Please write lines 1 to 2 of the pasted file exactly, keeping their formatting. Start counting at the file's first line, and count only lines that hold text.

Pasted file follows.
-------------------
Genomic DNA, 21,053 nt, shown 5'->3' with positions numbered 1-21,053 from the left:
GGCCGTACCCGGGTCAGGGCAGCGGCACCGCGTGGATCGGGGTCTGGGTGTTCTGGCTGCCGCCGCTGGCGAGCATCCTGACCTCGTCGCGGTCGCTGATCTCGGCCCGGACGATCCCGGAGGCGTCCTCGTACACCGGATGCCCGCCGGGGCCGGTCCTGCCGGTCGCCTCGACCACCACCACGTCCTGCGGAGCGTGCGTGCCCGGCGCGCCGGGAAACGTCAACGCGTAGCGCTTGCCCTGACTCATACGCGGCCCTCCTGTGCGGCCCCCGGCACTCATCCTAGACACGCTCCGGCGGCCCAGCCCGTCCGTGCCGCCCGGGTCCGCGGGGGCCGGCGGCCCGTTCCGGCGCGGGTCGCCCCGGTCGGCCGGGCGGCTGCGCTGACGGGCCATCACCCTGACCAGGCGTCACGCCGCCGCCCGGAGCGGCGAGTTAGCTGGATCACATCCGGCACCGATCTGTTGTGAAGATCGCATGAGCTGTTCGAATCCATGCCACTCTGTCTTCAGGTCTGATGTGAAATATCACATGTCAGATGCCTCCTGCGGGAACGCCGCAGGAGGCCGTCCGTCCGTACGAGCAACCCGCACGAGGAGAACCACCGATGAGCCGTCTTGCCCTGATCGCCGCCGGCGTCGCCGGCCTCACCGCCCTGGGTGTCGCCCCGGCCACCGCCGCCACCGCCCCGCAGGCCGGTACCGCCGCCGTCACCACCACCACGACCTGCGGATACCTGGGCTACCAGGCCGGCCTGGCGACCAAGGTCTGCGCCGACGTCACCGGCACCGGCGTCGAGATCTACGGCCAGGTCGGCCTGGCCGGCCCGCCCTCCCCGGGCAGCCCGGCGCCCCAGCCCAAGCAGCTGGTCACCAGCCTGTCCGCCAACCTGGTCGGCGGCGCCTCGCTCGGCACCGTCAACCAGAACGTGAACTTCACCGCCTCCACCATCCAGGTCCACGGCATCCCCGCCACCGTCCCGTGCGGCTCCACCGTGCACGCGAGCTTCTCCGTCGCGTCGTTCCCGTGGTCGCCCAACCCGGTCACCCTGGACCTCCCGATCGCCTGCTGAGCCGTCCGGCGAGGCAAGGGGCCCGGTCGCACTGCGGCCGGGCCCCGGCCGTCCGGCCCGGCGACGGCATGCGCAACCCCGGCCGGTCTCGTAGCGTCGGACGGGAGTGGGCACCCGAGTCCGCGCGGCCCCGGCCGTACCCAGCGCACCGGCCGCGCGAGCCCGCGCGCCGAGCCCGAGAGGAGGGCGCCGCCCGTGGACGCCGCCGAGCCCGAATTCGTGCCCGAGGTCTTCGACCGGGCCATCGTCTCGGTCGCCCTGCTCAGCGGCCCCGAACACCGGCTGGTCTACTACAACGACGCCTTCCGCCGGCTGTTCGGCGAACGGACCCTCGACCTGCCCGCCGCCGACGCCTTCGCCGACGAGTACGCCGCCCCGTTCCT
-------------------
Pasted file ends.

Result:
Genomic DNA, 21,053 nt, shown 5'->3' with positions numbered 1-21,053 from the left:
GGCCGTACCCGGGTCAGGGCAGCGGCACCGCGTGGATCGGGGTCTGGGTGTTCTGGCTGCCGCCGCTGGCGAGCATCCTGACCTCGTCGCGGTCGCTGATCTCGGCCCGGACGATCCCGGAGGCGTCCTCGTACACCGGATGCCCGCCGGGGCCGGTCCTGCCGGTCGCCTCGACCACCACCACGTCCTGCGGAGCGTGCGTGCCCGGCGCGCCGGGAAACGTCAACGCGTAGCGCTTGCCCTGACTCATACGCGGCCCTCCTGTGCGGCCCCCGGCACTCATCCTAGACACGCTCCGGCGGCCCAGCCCGTCCGTGCCGCCCGGGTCCGCGGGGGCCGGCGGCCCGTTCCGGCGCGGGTCGCCCCGGTCGGCCGGGCGGCTGCGCTGACGGGCCATCACCCTGACCAGGCGTCACGCCGCCGCCCGGAGCGGCGAGTTAGCTGGATCACATCCGGCACCGATCTGTTGTGAAGATCGCATGAGCTGTTCGAATCCATGCCACTCTGTCTTCAGGTCTGATGTGAAATATCACATGTCAGATGCCTCCTGCGGGAACGCCGCAGGAGGCCGTCCGTCCGTACGAGCAACCCGCACGAGGAGAACCACCGATGAGCCGTCTTGCCCTGATCGCCGCCGGCGTCGCCGGCCTCACCGCCCTGGGTGTCGCCCCGGCCACCGCCGCCACCGCCCCGCAGGCCGGTACCGCCGCCGTCACCACCACCACGACCTGCGGATACCTGGGCTACCAGGCCGGCCTGGCGACCAAGGTCTGCGCCGACGTCACCGGCACCGGCGTCGAGATCTACGGCCAGGTCGGCCTGGCCGGCCCGCCCTCCCCGGGCAGCCCGGCGCCCCAGCCCAAGCAGCTGGTCACCAGCCTGTCCGCCAACCTGGTCGGCGGCGCCTCGCTCGGCACCGTCAACCAGAACGTGAACTTCACCGCCTCCACCATCCAGGTCCACGGCATCCCCGCCACCGTCCCGTGCGGCTCCACCGTGCACGCGAGCTTCTCCGTCGCGTCGTTCCCGTGGTCGCCCAACCCGGTCACCCTGGACCTCCCGATCGCCTGCTGAGCCGTCCGGCGAGGCAAGGGGCCCGGTCGCACTGCGGCCGGGCCCCGGCCGTCCGGCCCGGCGACGGCATGCGCAACCCCGGCCGGTCTCGTAGCGTCGGACGGGAGTGGGCACCCGAGTCCGCGCGGCCCCGGCCGTACCCAGCGCACCGGCCGCGCGAGCCCGCGCGCCGAGCCCGAGAGGAGGGCGCCGCCCGTGGACGCCGCCGAGCCCGAATTCGTGCCCGAGGTCTTCGACCGGGCCATCGTCTCGGTCGCCCTGCTCAGCGGCCCCGAACACCGGCTGGTCTACTACAACGACGCCTTCCGCCGGCTGTTCGGCGAACGGACCCTCGACCTGCCCGCCGCCGACGCCTTCGCCGACGAGTACGCCGCCCCGTTCCT